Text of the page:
Book Image

Advanced Deep Learning with Keras

By : Rowel Atienza
Book Image

Advanced Deep Learning with Keras

By: Rowel Atienza

Overview of this book

Recent developments in deep learning, including Generative Adversarial Networks (GANs), Variational Autoencoders (VAEs), and Deep Reinforcement Learning (DRL) are creating impressive AI results in our news headlines - such as AlphaGo Zero beating world chess champions, and generative AI that can create art paintings that sell for over $400k because they are so human-like. Advanced Deep Learning with Keras is a comprehensive guide to the advanced deep learning techniques available today, so you can create your own cutting-edge AI. Using Keras as an open-source deep learning library, you'll find hands-on projects throughout that show you how to create more effective AI with the latest techniques. The journey begins with an overview of MLPs, CNNs, and RNNs, which are the building blocks for the more advanced techniques in the book. You’ll learn how to implement deep learning models with Keras and TensorFlow 1.x, and move forwards to advanced techniques, as you explore deep neural network architectures, including ResNet and DenseNet, and how to create autoencoders. You then learn all about GANs, and how they can open new levels of AI performance. Next, you’ll get up to speed with how VAEs are implemented, and you’ll see how GANs and VAEs have the generative power to synthesize data that can be extremely convincing to humans - a major stride forward for modern AI. To complete this set of advanced techniques, you'll learn how to implement DRL such as Deep Q-Learning and Policy Gradient Methods, which are critical to many modern results in AI.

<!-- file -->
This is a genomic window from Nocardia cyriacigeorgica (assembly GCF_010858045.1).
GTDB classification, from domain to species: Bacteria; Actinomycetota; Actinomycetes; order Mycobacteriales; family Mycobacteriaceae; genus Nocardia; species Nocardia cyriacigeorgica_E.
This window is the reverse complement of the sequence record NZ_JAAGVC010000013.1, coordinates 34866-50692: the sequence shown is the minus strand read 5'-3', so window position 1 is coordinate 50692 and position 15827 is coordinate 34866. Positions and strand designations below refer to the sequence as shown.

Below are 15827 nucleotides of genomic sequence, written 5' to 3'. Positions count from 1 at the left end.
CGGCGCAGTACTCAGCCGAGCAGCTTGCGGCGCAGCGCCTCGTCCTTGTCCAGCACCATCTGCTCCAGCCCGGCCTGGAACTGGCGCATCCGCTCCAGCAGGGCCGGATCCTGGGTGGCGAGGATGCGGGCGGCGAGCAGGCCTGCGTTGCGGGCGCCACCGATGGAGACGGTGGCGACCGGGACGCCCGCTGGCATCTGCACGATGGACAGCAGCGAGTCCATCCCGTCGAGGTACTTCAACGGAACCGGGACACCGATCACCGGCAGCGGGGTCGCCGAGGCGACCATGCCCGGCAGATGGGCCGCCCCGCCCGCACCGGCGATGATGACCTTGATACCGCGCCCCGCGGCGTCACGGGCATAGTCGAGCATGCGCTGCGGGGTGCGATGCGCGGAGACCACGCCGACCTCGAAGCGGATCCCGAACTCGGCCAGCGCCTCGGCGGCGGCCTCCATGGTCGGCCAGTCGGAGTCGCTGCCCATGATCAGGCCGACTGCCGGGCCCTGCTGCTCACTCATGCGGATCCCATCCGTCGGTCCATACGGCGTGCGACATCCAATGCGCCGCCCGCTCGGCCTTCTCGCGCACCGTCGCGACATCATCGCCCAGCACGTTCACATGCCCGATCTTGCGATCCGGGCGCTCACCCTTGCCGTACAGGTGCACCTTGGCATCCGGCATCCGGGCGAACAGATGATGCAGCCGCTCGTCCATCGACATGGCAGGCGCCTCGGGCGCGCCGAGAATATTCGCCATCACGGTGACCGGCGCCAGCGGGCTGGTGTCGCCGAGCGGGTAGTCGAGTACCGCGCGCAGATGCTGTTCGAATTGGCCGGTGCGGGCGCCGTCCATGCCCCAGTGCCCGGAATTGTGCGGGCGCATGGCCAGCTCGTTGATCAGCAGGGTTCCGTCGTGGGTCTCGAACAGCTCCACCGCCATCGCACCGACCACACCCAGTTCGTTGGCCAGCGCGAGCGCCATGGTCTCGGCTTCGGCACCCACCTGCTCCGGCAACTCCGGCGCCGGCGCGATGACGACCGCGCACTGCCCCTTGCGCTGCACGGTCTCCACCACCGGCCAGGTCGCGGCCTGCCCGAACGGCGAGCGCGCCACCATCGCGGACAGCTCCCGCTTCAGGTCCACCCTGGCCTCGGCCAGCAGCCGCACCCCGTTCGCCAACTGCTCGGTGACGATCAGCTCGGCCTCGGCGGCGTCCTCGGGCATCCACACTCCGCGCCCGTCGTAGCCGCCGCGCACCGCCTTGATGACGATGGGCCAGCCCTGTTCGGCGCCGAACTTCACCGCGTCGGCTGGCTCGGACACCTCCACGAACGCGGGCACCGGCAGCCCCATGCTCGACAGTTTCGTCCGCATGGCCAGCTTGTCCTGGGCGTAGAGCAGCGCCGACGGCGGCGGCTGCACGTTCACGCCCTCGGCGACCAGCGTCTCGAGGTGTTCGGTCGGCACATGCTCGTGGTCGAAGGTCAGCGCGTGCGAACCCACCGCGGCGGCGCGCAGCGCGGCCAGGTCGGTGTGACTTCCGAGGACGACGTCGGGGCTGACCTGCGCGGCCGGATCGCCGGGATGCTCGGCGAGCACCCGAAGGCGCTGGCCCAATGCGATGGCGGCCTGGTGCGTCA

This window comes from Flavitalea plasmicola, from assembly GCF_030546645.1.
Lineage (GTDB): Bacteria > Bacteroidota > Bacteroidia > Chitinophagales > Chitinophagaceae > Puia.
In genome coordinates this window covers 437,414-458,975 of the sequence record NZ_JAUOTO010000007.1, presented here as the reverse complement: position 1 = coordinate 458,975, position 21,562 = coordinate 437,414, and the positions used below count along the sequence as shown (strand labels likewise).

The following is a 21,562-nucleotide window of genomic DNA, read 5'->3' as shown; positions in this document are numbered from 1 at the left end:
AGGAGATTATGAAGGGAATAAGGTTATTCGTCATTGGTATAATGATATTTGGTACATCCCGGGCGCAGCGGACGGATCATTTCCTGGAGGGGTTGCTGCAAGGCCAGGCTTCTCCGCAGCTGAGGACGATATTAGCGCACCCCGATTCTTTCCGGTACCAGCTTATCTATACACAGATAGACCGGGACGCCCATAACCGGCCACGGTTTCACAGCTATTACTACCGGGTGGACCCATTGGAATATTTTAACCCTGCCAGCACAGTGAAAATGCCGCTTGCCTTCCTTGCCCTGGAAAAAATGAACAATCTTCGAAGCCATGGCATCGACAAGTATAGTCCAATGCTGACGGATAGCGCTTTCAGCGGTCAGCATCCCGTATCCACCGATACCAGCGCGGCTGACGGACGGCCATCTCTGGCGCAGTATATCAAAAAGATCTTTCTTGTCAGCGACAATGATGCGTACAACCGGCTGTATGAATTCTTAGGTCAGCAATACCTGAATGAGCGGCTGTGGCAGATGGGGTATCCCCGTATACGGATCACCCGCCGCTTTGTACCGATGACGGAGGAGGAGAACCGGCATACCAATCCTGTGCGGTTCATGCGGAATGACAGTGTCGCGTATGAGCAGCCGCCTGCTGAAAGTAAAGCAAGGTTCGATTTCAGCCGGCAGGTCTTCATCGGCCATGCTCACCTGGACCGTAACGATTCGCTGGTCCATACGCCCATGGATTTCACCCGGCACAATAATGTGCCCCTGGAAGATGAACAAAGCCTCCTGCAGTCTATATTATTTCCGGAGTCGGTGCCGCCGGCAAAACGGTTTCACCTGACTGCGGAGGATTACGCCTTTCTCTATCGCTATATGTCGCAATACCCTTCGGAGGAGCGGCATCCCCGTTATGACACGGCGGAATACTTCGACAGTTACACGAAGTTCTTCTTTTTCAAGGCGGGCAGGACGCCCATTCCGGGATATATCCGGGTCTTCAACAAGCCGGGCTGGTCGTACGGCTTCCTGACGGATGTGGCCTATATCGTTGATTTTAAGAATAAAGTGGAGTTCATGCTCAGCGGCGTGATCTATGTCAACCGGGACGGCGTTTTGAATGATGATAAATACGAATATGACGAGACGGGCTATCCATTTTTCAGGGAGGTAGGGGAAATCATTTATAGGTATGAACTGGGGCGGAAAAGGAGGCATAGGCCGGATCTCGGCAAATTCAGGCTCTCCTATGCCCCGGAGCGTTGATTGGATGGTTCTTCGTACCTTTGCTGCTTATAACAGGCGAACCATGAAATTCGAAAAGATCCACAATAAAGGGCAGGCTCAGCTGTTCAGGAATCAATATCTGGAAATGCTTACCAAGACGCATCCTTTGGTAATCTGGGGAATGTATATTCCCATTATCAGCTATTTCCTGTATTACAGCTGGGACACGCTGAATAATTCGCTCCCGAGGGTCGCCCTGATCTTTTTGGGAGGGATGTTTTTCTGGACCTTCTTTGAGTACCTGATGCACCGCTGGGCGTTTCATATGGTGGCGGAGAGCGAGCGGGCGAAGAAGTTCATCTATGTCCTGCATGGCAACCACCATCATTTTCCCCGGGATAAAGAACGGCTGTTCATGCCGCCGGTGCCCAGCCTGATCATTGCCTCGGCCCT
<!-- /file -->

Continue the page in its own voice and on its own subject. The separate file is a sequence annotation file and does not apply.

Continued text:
Table of Contents (13 chapters)
12
Index

Q-Learning example

To illustrate the Q-Learning algorithm, we need to consider a simple deterministic environment, as shown in the following figure. The environment has six states. The rewards for allowed transitions are shown. The reward is non-zero in two cases. Transition to the Goal (G) state has +100 reward while moving into Hole (H) state has -100 reward. These two states are terminal states and constitute the end of one episode from the Start state:

Q-Learning example

Figure 9.3.1: Rewards in a simple deterministic world

To formalize the identity of each state, we need to use a (row, column) identifier as shown in the following figure. Since the agent has not learned anything yet about its environment, the Q-Table also shown in the following figure has zero initial values. In this example, the discount factor, Q-Learning example. Recall that in the estimate of current Q value, the discount factor determines the weight of future Q values as a function of the number of steps, Q-Learning example. In Equation 9.2.3, we only consider the...